Secondary Synopsis: Amanda Waller, a little tipsy from the whiskey, is opening up to someone who probably understands her job more than most… a power drained, restrained General Zod. Harcourt has Waller escorted out of the building and away from Belle Reve. Waller asks to be taken to New Orleans… where the Squad is currently hanging out, because they got that day off they were asking for. Captain Boomerang is drinking beer, giving dancers money, and attempting to hit on them by testing their knowledge of Boomerangs… and he realizes that he’s lost his mojo.
Harley is sitting at a diner, staring out the window. Rick Flag sits down with her. He knows that the team has been through a lot lately. Most military squads go though something like this. He knows something in her is changing. She notices Amanda Waller walk past the window, and Quinn excuses herself, telling Flag that she’ll be back in no more than ten minutes.


Meanwhile, Floyd is taking this rare opportunity to see his daughter for the first time in years. She (Zoe) holds no resentment toward him for what he did. She knows he saved her. She wants her dad back in her life.


Waller seems paranoid, and darts into an alley. But a figure appears with two pistols and asks her if she has any last words. Waller responds “Don’t miss.” And she is shot in the middle of the chest.


Secondary Analysis: Again, Rob Williams maintains his pacing in the second half. His secondary stories have been the highlight of each issue, but in this comic, I felt like both stories were well done. Eddy Barrows art was solid, but there were a few pages where it felt rushed. Eber Ferreira does a great job inking here. I love the experimenting that he and Barrows have been doing with the shading. I’m not sure if it’s water color or what, but it looks great. Adriano Lucas colors this, and does a good job of capturing the tone of the book from scene to scene.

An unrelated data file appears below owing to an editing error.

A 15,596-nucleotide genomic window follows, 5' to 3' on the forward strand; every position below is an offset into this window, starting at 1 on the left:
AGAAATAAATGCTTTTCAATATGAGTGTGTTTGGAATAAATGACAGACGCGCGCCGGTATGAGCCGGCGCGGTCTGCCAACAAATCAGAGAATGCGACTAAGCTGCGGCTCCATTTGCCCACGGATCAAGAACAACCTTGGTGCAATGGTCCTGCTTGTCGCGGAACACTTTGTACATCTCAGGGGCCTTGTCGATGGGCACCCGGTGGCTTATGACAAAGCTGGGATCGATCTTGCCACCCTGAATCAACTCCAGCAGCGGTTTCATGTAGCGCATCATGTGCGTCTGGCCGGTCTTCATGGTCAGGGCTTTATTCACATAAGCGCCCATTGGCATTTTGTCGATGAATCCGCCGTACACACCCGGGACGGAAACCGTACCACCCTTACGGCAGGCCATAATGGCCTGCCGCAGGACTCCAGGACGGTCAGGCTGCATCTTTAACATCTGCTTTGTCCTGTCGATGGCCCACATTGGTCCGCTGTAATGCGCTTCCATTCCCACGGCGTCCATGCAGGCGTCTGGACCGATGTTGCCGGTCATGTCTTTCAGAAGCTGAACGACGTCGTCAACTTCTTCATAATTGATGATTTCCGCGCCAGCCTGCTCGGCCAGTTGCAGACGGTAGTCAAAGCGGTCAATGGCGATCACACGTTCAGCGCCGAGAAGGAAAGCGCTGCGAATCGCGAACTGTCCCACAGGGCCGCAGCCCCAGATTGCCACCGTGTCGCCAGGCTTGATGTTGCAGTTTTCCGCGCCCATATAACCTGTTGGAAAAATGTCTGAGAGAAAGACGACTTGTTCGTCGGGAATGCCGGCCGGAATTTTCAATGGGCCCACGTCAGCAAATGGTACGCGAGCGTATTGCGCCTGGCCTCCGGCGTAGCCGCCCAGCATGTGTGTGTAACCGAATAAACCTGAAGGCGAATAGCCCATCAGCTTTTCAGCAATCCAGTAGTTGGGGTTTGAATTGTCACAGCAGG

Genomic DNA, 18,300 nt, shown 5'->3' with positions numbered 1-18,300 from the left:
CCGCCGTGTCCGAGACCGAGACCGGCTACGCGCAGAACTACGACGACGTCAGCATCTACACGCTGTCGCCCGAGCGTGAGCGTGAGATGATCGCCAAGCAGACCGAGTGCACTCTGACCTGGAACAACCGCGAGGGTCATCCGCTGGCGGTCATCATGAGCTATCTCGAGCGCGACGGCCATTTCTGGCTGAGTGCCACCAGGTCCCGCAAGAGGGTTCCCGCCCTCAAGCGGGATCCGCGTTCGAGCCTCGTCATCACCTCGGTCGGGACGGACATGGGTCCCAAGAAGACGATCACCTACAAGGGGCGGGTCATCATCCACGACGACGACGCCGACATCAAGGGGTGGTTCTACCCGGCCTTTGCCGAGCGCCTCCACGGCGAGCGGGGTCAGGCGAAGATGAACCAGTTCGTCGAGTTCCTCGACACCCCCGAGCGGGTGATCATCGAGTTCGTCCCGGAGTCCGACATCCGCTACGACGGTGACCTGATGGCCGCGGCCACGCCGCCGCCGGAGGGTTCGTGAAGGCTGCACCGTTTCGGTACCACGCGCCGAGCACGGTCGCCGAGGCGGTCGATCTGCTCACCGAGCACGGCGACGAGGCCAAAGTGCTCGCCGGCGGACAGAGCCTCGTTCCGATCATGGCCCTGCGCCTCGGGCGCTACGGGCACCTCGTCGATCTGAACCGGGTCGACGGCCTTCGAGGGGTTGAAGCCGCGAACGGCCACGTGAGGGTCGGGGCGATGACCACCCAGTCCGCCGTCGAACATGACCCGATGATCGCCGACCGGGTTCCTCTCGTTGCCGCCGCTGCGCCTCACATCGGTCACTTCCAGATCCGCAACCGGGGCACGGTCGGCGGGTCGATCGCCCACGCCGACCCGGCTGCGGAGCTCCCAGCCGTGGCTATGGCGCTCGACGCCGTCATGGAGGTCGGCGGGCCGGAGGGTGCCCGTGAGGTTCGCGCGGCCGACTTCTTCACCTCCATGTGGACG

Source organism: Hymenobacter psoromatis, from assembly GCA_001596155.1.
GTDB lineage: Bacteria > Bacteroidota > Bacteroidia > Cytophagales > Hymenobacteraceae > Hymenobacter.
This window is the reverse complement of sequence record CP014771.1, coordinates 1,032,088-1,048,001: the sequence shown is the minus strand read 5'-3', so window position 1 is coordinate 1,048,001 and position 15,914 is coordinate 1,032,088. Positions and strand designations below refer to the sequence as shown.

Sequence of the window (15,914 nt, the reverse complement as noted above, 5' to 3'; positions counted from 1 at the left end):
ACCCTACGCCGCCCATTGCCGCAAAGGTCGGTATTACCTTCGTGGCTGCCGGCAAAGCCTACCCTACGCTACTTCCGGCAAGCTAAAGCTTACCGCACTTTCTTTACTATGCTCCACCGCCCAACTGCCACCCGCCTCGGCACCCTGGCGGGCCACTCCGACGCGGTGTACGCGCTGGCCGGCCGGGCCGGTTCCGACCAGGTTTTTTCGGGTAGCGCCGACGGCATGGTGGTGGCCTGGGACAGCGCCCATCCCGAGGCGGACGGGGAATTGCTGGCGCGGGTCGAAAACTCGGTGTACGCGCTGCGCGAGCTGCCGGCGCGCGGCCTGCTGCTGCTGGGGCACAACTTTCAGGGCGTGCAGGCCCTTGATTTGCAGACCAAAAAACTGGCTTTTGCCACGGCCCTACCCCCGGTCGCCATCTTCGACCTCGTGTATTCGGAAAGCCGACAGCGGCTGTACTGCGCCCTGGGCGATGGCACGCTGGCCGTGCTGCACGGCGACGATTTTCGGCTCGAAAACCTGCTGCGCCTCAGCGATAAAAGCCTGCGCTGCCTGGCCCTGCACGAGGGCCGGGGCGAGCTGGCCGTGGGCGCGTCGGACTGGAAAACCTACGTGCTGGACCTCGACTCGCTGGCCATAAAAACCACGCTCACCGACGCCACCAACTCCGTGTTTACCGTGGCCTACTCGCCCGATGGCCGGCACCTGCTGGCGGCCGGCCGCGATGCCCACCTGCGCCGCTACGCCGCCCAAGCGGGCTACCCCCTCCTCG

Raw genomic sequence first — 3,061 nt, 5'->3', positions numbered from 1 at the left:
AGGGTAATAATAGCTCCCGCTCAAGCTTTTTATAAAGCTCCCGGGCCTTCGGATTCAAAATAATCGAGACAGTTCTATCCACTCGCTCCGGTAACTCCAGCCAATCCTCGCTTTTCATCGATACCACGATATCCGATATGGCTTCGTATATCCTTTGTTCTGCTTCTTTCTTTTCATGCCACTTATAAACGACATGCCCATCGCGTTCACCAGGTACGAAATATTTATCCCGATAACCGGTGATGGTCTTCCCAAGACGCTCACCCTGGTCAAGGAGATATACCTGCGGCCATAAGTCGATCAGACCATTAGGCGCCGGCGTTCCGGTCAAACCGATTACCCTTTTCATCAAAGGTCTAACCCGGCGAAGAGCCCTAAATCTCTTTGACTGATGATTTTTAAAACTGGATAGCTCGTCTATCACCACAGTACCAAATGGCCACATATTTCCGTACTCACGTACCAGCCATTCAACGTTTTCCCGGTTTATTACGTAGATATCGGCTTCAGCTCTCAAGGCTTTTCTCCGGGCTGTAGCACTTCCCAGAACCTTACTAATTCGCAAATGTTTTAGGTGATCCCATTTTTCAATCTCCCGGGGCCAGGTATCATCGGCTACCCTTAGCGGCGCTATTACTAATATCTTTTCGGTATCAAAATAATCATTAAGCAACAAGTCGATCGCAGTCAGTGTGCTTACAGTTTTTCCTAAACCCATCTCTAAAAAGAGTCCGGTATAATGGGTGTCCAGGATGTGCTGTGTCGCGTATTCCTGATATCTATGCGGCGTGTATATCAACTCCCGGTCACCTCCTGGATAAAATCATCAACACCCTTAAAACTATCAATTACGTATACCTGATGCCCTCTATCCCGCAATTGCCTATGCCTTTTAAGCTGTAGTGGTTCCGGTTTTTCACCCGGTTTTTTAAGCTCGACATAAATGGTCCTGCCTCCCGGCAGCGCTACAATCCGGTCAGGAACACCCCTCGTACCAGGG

The page turn at the end of both of these stories were fantastic, and has me excited for what is to come next… After all, we’ve seen people recover from worse, right?


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  • Dustin Fritschel

    The issue was alright, I just had two problems. The first being that as much as Williams has made these two stories in one issue thing work, I want full issue stories. I am not sure if they are still doing it because of the art and they just haven’t figured out a way to have one artist do a full issue without time to catch up, but the overall story just feels like it is suffering when there are two issues coming out per month, and collectively they are telling two stories to fill the page count. I am actually afraid of how the trades will be formatted.

    That other issue is that cover. Ugh. It does not look good at all. The proportions are way off.

    • Corbin Pool

      I agree, this format has to change. I am expecting Williams to keep up his streak, and next issue to not be very good at all. We are essentially getting two backup stories a month, and it’s just not cutting it. I haven’t given much thought to the trades recently, but those are going to be a mess that the reader will have to wade through.
      And that cover… It’s not the worst cover I’ve seen, but it’s definitely not Romita’s best. I felt his covers for All-Star were pretty good, but this one is a bit crowded. And Harley is looking a little more plump than usual.